IT'S SATURDAY NIGHT at the Olympic Center Stadium in Tianjin, China, and U.S. forward Abby Wambach is getting ready to do one of the things she does best: talk. Chen Gong—a young Women's World Cup volunteer assigned by FIFA to take down everything Wambach says—stands by, pen at the ready, blissfully unaware of the raging case of writer's cramp that awaits her. Wambach takes one last swig of Gatorade and then she's off. ¬∂ First up is a pack of American reporters. She talks to them about the goal she scored 90 minutes earlier in a 3--0 win over England in the quarterfinals that helped the U.S. advance to face Brazil this Thursday. (It was the 81st time she's scored in her 100 national-team appearances.) Then she chats with a couple of British scribes about England's future (bright) and that team's star striker, Kelly Smith (comparable to Ronaldinho). As Wambach wades through more reporters—Chen trailing, a la Lloyd from Entourage—the rest of her teammates have made their way to the bus. Still, she happily speaks to the BBC about the elbow that bloodied the nose of England defender Faye White (an accident). Last up, finally, are TV teams from Sweden and Singapore.
You name it, the 27-year-old Wambach can expound upon it. In 2003 her U.S. teammates gave her a shirt that read HELP, I'M TALKING AND I CAN'T SHUT UP. A young player on a team full of Cup-winning veterans (Mia Hamm, Julie Foudy, Kristine Lilly, Brandi Chastain), Wambach was unable to adhere to the don't-speak-until-spoken-to code most newbies follow. "Whatever comes into my mind comes out of my mouth," she says. "It's one of my least favorite traits and one of my most favorite traits."
On the field it's not Wambach's mouth that draws attention. At 5'11", 161 pounds she dwarfs most defenders. Relying on her size advantage, she set scoring records in high school and at Florida. But when she got to the WUSA in 2002 she realized that she'd need to do more than throw her weight around. Playing alongside Hamm on the Washington Freedom, Wambach learned to read the game and discovered the importance of being in shape. "A lot of times she is physically stronger, but it's never that easy for Abby," says U.S. forward Heather O'Reilly. "She's always trying to investigate what's going to make it better. She just solves things."
Of course there are always going to be those who fall back on the phrase bull in a china shop when describing Wambach. "If people think [of me like] that, then I have a serious advantage," she says. "Besides, my feeling is, Who wins in a bull-and-a-china-shop fight, right? So I have good odds." Need proof that she's no one-trick bull? In four matches in China, Wambach has scored four times: once with her right foot, once with her left foot, once with her head and once from the penalty spot. The left footer, in a 2--0 win over Sweden, was one of the prettiest goals of this year's World Cup. She outran two defenders, chested a perfect cross from the captain, Lilly, and in one motion lashed a wicked half-volley into the back of the net. In U.S. history only Michelle Akers scored more times (90) in her first 100 matches.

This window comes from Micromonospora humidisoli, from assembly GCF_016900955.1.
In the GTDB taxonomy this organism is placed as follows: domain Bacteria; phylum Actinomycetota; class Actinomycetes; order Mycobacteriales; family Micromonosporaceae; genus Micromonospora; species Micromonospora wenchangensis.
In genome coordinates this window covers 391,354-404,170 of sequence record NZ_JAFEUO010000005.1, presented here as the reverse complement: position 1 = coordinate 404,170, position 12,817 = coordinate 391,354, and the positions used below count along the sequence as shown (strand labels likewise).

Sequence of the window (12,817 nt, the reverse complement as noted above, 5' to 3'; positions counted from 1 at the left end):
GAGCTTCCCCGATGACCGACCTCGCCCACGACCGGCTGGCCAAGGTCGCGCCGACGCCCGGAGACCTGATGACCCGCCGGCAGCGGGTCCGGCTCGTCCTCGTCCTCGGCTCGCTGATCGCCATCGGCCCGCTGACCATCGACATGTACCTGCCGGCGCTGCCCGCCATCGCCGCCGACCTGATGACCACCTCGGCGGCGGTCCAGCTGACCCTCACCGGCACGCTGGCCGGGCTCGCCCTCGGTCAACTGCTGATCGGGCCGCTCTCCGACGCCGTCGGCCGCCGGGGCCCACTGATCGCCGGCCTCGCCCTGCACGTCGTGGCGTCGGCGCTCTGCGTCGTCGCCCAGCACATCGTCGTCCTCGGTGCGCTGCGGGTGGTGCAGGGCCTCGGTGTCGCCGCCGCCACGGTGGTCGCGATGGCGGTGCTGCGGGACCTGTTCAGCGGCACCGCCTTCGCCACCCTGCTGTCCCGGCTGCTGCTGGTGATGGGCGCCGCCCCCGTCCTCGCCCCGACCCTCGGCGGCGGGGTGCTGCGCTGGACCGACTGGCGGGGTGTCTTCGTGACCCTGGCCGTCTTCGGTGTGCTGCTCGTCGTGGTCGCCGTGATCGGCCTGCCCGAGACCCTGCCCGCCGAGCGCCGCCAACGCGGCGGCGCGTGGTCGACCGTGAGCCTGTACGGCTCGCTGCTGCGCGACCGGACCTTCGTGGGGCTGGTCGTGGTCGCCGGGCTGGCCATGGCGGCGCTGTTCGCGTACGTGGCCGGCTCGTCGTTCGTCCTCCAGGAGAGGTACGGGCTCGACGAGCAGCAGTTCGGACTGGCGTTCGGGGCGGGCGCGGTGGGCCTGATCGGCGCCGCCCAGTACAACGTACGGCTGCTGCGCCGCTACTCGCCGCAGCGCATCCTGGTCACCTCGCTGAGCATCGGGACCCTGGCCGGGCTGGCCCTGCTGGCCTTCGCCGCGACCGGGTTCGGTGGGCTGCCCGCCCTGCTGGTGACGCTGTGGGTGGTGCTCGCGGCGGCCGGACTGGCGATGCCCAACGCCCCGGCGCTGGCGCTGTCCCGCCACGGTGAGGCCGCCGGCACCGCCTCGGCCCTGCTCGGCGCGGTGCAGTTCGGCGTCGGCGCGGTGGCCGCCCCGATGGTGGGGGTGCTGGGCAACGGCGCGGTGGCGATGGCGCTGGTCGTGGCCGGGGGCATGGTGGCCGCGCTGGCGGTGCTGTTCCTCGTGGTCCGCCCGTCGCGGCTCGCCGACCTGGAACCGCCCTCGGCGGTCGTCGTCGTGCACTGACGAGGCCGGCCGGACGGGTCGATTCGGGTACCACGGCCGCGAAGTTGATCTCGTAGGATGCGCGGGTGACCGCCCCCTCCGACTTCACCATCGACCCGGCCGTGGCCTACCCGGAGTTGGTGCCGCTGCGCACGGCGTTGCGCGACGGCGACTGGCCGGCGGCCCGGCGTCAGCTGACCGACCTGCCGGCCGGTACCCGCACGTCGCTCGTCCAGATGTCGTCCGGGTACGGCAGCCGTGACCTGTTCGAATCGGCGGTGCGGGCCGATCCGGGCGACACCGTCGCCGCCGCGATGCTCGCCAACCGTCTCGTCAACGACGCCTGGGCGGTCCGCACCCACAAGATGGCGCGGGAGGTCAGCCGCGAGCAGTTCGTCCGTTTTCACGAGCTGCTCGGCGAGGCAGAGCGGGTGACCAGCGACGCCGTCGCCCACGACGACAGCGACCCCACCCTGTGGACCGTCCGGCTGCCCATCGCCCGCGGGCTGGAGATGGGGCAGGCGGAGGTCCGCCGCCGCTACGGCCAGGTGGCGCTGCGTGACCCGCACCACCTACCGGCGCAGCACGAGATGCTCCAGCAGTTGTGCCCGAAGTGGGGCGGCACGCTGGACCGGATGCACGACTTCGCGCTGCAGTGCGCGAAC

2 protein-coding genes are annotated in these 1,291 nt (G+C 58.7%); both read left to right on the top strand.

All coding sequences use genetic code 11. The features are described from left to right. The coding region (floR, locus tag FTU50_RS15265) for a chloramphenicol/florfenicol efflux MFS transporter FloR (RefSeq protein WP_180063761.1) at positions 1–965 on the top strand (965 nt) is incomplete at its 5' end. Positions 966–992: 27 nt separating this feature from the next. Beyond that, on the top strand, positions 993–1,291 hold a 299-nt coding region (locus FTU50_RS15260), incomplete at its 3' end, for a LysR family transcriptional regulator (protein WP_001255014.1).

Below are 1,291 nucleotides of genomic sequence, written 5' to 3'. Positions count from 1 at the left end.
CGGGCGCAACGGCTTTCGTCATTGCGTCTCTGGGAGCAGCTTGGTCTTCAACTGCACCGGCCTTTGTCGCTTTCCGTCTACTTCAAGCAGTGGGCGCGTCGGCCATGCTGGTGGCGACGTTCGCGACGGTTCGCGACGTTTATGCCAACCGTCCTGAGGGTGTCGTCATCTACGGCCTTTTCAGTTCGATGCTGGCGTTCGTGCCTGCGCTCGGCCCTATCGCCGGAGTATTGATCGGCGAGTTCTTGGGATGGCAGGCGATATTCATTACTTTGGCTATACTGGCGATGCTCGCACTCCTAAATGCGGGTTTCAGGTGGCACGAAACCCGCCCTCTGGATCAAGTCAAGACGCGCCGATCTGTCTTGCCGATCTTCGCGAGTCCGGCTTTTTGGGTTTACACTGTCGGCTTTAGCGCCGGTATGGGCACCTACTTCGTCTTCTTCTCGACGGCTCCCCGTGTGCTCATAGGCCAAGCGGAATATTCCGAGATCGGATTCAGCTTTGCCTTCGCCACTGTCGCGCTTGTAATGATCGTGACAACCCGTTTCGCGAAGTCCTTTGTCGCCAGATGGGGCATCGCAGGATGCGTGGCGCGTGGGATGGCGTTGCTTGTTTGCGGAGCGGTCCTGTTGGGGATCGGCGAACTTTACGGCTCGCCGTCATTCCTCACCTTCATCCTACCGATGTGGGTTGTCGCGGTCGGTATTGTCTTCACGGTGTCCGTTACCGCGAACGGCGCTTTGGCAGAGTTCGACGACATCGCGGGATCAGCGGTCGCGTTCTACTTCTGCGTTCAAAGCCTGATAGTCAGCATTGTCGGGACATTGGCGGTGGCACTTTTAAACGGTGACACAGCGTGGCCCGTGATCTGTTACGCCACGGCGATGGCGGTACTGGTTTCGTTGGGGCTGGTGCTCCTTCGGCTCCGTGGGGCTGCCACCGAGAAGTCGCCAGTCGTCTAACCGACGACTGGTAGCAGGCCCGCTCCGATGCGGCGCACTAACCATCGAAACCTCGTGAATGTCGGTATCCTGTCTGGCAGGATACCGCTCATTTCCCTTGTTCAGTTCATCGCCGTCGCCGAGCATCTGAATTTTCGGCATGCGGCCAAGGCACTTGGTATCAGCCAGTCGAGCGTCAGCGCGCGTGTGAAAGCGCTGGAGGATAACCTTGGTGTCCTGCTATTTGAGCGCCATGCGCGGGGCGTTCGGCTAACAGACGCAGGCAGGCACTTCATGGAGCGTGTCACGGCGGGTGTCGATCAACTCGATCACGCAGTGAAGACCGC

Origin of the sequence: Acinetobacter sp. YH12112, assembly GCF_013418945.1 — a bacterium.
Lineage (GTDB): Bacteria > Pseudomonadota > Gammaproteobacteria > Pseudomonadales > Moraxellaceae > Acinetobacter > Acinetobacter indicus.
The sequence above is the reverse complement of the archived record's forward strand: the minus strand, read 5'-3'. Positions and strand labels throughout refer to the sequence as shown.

September 30, 2007
Wambach's development as a player has coincided with her off-field maturation. Sure, she'll still get down on all fours behind a teammate to trip her up, and she's as chatty as ever. But she likes to talk about more substantive topics, like famine, HIV and genocide in Africa. Even her T-shirt collection has taken on a more serious tone. In the team handbook the U.S. put out before its trip to China, Wambach is pictured with one that says SAVE DARFUR. "I'm the youngest of seven, so I've had to understand a ton of different viewpoints on issues," says Wambach, who grew up in Rochester, N.Y. "I also learned that there was always somebody who wasn't able to speak up in the conversation. It's important that everyone is heard." In the fall of 2005 Wambach spent 10 days in Africa with Right to Play, an organization that uses sports to teach poor kids. Her Thanksgiving dinner, enjoyed at a Nairobi, Kenya, airport, was an energy bar.
Another cause Wambach holds dear is making sure that the trailblazing players who gave her that shirt in 2003 get their props—especially the 36-year-old Lilly, who is two victories from becoming the first woman to win three World Cups. "Even on this team it's hard for some people to conceive that the reason they're here is players like Lil, who played for $5 a day and stayed in crappy hotels," says Wambach. "I have the life I have because of Lil. I would literally run through a wall if you told me on the other side was a World Cup championship, because Lil deserves that."
If Wambach keeps playing the way she has in the first four games, running through a wall shouldn't be necessary. But if it is, she'll oblige. She can still be a bull when she has to.
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